You may not agree with Vanessa Redgrave’s politics, but we all have to agree that she is a superb actress. Once again her skill is on display as she portrays Maria, the elderly Polish cousin of David, a young American writer (Jesse Eisenberg.) The Revisionist, a new play by Eisenberg, deals with the relationship between Maria and the young man who’s fled to Poland to revise his novel. He stays with a cousin he doesn’t know, because, he admits, she was his last resort.
The more she tries to connect with her America relative, the more he resists. She has pictures of other American relatives on her wall and proudly lists their accomplishments. Although David lives closer, he doesn’t even know them. Finally with the help of some strong Polish vodka, the two share secrets.
Watching Redgrave is like taking a master class in acting. Every movement, glance and swallow of vodka is deliberate and nuanced and satisfying for the audience.
Eisenberg has created a less than likable character for himself. David is self-centered, self-absorbed and totally selfish. Many of the mannerisms that made his portrayal of Mark Zuckerberg so effective in Social Network appear again. If he’s not careful, Eisenberg may find himself type cast.
However, working every night with the wonderful Redgrave, he should learn a thing or two about acting. The show at the Cherry Lane Theater has already been extended and continues to play to sold-out houses.
Further uptown, two other pros work to delight and charm audiences. Returning to work together after many years, clowns Bill Irwin and David Shiner perform a series of skits, some together and some individually. Their show, Old Hats, is done almost entirely without a word from the two men. There is one quiet digression but the adorable pianist and singer, Nellie McKay, gets them back on track. “Boys, be good clowns.” McKay performs little musical ditties between the men’s scenes.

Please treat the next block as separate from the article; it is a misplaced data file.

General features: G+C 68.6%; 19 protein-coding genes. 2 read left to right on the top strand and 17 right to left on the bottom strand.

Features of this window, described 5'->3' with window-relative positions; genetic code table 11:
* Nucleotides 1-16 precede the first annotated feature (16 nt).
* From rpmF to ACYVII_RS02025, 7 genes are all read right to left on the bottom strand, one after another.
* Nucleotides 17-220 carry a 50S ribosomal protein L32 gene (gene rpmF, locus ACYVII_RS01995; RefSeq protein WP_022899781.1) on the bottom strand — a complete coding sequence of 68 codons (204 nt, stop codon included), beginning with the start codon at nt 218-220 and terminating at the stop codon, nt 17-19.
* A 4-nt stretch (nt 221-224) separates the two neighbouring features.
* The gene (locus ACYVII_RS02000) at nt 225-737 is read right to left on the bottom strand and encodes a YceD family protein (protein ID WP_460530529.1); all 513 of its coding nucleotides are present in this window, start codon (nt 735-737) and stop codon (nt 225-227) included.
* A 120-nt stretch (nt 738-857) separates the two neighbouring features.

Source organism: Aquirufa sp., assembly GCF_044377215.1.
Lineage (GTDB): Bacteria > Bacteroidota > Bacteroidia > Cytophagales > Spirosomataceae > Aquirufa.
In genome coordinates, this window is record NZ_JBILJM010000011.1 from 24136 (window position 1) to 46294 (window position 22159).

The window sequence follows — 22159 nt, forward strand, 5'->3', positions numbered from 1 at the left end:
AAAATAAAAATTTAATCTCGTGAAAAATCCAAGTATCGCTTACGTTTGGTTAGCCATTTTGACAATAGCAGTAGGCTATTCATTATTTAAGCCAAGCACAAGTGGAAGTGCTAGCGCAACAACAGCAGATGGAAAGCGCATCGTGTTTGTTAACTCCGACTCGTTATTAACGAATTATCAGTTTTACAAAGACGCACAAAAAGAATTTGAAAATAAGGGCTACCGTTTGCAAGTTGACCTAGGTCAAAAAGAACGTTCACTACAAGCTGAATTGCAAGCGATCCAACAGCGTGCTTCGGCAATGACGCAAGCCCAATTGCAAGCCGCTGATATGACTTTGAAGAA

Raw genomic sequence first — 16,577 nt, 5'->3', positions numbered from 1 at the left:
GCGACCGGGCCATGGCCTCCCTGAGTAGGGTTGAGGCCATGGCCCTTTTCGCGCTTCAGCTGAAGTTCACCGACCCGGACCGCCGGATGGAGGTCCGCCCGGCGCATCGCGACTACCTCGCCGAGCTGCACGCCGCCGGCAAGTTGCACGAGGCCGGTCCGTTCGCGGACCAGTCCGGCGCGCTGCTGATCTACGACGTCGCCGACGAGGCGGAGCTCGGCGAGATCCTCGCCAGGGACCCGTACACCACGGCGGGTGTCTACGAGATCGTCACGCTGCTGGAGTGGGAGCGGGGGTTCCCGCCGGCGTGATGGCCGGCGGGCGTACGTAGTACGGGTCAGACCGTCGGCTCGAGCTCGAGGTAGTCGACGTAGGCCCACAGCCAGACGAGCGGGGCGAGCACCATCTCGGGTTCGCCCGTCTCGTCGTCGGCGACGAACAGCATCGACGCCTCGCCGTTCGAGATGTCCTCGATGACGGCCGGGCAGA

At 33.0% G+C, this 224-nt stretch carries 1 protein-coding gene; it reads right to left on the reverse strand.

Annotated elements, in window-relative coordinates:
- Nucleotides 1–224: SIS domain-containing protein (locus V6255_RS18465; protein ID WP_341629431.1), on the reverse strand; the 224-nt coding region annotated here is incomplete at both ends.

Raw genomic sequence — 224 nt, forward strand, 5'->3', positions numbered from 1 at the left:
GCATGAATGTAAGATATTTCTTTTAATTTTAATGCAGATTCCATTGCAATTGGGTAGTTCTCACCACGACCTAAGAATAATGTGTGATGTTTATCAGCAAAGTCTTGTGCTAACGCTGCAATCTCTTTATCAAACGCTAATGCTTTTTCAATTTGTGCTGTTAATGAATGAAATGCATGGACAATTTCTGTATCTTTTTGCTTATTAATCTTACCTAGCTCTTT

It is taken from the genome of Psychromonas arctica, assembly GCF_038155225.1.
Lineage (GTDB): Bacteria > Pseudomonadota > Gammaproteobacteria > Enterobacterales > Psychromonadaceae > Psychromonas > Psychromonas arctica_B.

A real political debate is never as entertaining as the one the two mimes have when they vie for the crying baby in the audience. As two older gentlemen, they wait for the train and share their medicines. They are incredibly lithe and limber at one point, shrinking down and stretching up. When they perform a Magic Act, with Irwin as the ‘attractive’ assistant, they bring an audience member on stage who gets sawed in half. Irwin races against himself in an iPad and Shiner gets four participants to help him make a silent film. The two often wear oversized shoes and baggy coats and use few special effects. They are the their own special effects.
The two old pros provide two hysterical hours of mirth and merriment. Their show at the Pershing Square Signature Center has been extended and many in the audience brought their children to share in the fun.